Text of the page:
3. When you have fewer resources, have your page do more.  Consider asking different questions to better be able to analyze the quality of the leads (thus letting you possibly pass fewer but more qualified leads to your sales force.
  4. When customers are overwhelmed, change your focus.  One example used a popup overlay with name/email capture and “start your free xx” call-to-action, overlaid over the original homepage.  This resulted in 64% conversion improvement.
  5. Measure what matters.  Connect your results to the company’s bottom-line results — eg convert ‘# leads’ to ‘increased revenue’ or ‘increased profit’.
  6. Test radically different strategies.  Don’t just test minor wording or layout differences – you may miss the bigger opportunity.
  7. Competitive analysis is vital.  This will help ensure your PPC ads and value propositions stand out.
  8. It’s never too late to start gaining value from testing.  Again – test, test, test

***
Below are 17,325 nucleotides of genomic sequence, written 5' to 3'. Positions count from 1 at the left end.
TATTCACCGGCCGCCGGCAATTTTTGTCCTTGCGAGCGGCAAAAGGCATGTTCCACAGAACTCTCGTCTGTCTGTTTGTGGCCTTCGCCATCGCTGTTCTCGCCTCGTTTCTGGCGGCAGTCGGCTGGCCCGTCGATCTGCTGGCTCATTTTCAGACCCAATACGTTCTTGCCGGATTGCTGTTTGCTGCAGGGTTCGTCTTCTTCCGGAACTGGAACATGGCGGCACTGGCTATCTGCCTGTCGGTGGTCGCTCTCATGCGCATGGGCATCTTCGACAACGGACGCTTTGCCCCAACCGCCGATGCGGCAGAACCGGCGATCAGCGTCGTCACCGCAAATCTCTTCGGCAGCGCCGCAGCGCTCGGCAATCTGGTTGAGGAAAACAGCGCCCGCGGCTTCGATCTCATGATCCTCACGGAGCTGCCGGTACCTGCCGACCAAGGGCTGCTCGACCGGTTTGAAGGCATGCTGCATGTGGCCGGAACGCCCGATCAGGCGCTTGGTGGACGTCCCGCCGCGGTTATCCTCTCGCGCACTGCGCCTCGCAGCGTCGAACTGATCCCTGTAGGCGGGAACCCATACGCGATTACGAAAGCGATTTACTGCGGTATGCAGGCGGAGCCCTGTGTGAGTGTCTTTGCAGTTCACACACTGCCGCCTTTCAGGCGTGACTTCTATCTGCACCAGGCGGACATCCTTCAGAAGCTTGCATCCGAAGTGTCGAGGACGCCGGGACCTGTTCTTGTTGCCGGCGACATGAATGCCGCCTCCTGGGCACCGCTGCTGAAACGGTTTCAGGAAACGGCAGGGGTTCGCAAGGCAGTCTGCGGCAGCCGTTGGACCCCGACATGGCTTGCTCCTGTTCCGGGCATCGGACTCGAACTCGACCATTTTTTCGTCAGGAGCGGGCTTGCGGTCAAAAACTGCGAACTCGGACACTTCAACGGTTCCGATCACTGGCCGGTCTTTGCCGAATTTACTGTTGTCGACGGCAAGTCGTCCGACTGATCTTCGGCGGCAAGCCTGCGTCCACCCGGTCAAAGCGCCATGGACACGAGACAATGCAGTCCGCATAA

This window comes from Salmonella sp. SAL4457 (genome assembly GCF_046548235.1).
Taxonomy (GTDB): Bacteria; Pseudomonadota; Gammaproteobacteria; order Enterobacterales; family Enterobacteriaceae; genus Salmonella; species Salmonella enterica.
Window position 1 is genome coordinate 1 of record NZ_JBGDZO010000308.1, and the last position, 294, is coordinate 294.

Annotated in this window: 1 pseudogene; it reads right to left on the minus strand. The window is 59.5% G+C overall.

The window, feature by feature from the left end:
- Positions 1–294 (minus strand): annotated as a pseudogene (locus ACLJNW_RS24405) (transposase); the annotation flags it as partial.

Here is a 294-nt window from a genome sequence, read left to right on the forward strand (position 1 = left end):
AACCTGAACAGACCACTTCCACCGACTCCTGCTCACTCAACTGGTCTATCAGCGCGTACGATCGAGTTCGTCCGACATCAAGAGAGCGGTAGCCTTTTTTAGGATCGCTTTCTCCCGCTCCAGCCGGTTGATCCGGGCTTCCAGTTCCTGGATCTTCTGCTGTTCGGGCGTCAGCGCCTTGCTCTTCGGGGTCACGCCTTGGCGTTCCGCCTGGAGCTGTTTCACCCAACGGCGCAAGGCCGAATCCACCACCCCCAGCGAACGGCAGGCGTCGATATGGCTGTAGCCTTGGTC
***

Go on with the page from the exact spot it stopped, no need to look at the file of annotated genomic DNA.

They also reiterated a few good design principles for eeking out the highest clickthru possible:

  • use a dedicated landing page instead of sending people to a page on your site
  • remove unsupervised thinking – make it clear what the main objective of the page is
  • reduce friction and anxiety (long forms, confusing terms, asking for private data)
  • place testimonials close to call-to-action (best way to alleviate any anxiety)
  • clarify the value proposition and ensure continuity (carry the value proposition through from step to step, have a clear headline that reinforces whatever the offer was that led to the page